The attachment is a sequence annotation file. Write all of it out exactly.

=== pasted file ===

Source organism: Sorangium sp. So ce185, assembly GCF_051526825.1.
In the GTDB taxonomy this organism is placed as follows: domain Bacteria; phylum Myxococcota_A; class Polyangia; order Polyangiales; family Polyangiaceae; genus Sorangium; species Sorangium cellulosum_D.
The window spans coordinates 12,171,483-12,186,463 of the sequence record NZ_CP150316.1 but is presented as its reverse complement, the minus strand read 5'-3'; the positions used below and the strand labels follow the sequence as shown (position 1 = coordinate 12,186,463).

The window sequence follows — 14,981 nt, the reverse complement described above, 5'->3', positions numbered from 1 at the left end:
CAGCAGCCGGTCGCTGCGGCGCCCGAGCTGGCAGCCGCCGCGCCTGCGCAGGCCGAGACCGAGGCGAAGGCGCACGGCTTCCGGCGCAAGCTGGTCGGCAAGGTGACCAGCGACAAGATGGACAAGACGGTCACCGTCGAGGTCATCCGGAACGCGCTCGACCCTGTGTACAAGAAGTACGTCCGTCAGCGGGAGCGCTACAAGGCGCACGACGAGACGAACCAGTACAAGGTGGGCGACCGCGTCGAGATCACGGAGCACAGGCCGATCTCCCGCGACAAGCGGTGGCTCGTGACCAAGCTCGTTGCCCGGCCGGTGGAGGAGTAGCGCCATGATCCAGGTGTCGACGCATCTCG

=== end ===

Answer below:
Source organism: Sorangium sp. So ce185, assembly GCF_051526825.1.
In the GTDB taxonomy this organism is placed as follows: domain Bacteria; phylum Myxococcota_A; class Polyangia; order Polyangiales; family Polyangiaceae; genus Sorangium; species Sorangium cellulosum_D.
The window spans coordinates 12,171,483-12,186,463 of the sequence record NZ_CP150316.1 but is presented as its reverse complement, the minus strand read 5'-3'; the positions used below and the strand labels follow the sequence as shown (position 1 = coordinate 12,186,463).

The window sequence follows — 14,981 nt, the reverse complement described above, 5'->3', positions numbered from 1 at the left end:
CAGCAGCCGGTCGCTGCGGCGCCCGAGCTGGCAGCCGCCGCGCCTGCGCAGGCCGAGACCGAGGCGAAGGCGCACGGCTTCCGGCGCAAGCTGGTCGGCAAGGTGACCAGCGACAAGATGGACAAGACGGTCACCGTCGAGGTCATCCGGAACGCGCTCGACCCTGTGTACAAGAAGTACGTCCGTCAGCGGGAGCGCTACAAGGCGCACGACGAGACGAACCAGTACAAGGTGGGCGACCGCGTCGAGATCACGGAGCACAGGCCGATCTCCCGCGACAAGCGGTGGCTCGTGACCAAGCTCGTTGCCCGGCCGGTGGAGGAGTAGCGCCATGATCCAGGTGTCGACGCATCTCG